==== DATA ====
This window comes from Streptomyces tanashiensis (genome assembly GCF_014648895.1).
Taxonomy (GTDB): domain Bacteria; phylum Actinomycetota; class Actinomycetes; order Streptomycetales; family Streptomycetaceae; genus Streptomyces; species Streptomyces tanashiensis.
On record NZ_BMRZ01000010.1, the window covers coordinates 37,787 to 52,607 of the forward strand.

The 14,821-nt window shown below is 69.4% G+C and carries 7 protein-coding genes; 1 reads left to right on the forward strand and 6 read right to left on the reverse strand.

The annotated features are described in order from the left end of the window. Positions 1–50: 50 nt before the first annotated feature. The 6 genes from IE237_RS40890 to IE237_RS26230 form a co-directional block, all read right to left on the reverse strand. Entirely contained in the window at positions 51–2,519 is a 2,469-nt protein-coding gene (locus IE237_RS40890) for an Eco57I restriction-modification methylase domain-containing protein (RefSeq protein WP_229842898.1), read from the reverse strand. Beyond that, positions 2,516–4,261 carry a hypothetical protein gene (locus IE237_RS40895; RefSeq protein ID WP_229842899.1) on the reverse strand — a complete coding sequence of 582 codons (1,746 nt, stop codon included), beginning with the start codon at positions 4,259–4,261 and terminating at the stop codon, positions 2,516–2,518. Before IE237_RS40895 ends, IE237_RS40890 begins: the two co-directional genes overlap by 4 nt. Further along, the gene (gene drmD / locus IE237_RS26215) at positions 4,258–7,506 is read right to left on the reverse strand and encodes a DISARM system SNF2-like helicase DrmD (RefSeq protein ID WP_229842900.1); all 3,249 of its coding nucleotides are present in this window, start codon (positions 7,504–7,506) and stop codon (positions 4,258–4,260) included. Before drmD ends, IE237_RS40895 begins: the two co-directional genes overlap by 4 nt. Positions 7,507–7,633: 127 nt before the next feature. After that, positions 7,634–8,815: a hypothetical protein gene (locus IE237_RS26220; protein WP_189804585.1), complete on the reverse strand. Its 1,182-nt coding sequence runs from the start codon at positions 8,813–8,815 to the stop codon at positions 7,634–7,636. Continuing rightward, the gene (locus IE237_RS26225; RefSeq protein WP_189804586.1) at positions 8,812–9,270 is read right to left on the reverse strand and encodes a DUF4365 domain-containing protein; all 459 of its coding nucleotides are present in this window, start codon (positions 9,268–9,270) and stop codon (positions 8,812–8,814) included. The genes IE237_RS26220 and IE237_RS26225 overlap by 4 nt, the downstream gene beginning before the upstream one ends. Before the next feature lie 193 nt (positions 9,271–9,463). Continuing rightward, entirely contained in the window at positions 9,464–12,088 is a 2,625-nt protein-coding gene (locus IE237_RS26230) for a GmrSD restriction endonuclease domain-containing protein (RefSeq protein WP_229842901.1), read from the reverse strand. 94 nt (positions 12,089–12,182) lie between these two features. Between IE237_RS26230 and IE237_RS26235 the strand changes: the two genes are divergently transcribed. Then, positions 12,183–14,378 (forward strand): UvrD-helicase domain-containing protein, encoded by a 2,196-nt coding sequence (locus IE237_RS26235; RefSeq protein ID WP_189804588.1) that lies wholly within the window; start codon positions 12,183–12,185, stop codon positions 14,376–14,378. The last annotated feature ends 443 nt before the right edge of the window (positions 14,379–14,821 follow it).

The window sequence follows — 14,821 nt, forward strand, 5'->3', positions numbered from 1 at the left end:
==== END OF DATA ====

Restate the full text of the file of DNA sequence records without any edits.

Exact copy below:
This window comes from Streptomyces tanashiensis (genome assembly GCF_014648895.1).
Taxonomy (GTDB): domain Bacteria; phylum Actinomycetota; class Actinomycetes; order Streptomycetales; family Streptomycetaceae; genus Streptomyces; species Streptomyces tanashiensis.
On record NZ_BMRZ01000010.1, the window covers coordinates 37,787 to 52,607 of the forward strand.

The 14,821-nt window shown below is 69.4% G+C and carries 7 protein-coding genes; 1 reads left to right on the forward strand and 6 read right to left on the reverse strand.

The annotated features are described in order from the left end of the window. Positions 1–50: 50 nt before the first annotated feature. The 6 genes from IE237_RS40890 to IE237_RS26230 form a co-directional block, all read right to left on the reverse strand. Entirely contained in the window at positions 51–2,519 is a 2,469-nt protein-coding gene (locus IE237_RS40890) for an Eco57I restriction-modification methylase domain-containing protein (RefSeq protein WP_229842898.1), read from the reverse strand. Beyond that, positions 2,516–4,261 carry a hypothetical protein gene (locus IE237_RS40895; RefSeq protein ID WP_229842899.1) on the reverse strand — a complete coding sequence of 582 codons (1,746 nt, stop codon included), beginning with the start codon at positions 4,259–4,261 and terminating at the stop codon, positions 2,516–2,518. Before IE237_RS40895 ends, IE237_RS40890 begins: the two co-directional genes overlap by 4 nt. Further along, the gene (gene drmD / locus IE237_RS26215) at positions 4,258–7,506 is read right to left on the reverse strand and encodes a DISARM system SNF2-like helicase DrmD (RefSeq protein ID WP_229842900.1); all 3,249 of its coding nucleotides are present in this window, start codon (positions 7,504–7,506) and stop codon (positions 4,258–4,260) included. Before drmD ends, IE237_RS40895 begins: the two co-directional genes overlap by 4 nt. Positions 7,507–7,633: 127 nt before the next feature. After that, positions 7,634–8,815: a hypothetical protein gene (locus IE237_RS26220; protein WP_189804585.1), complete on the reverse strand. Its 1,182-nt coding sequence runs from the start codon at positions 8,813–8,815 to the stop codon at positions 7,634–7,636. Continuing rightward, the gene (locus IE237_RS26225; RefSeq protein WP_189804586.1) at positions 8,812–9,270 is read right to left on the reverse strand and encodes a DUF4365 domain-containing protein; all 459 of its coding nucleotides are present in this window, start codon (positions 9,268–9,270) and stop codon (positions 8,812–8,814) included. The genes IE237_RS26220 and IE237_RS26225 overlap by 4 nt, the downstream gene beginning before the upstream one ends. Before the next feature lie 193 nt (positions 9,271–9,463). Continuing rightward, entirely contained in the window at positions 9,464–12,088 is a 2,625-nt protein-coding gene (locus IE237_RS26230) for a GmrSD restriction endonuclease domain-containing protein (RefSeq protein WP_229842901.1), read from the reverse strand. 94 nt (positions 12,089–12,182) lie between these two features. Between IE237_RS26230 and IE237_RS26235 the strand changes: the two genes are divergently transcribed. Then, positions 12,183–14,378 (forward strand): UvrD-helicase domain-containing protein, encoded by a 2,196-nt coding sequence (locus IE237_RS26235; RefSeq protein ID WP_189804588.1) that lies wholly within the window; start codon positions 12,183–12,185, stop codon positions 14,376–14,378. The last annotated feature ends 443 nt before the right edge of the window (positions 14,379–14,821 follow it).

The window sequence follows — 14,821 nt, forward strand, 5'->3', positions numbered from 1 at the left end: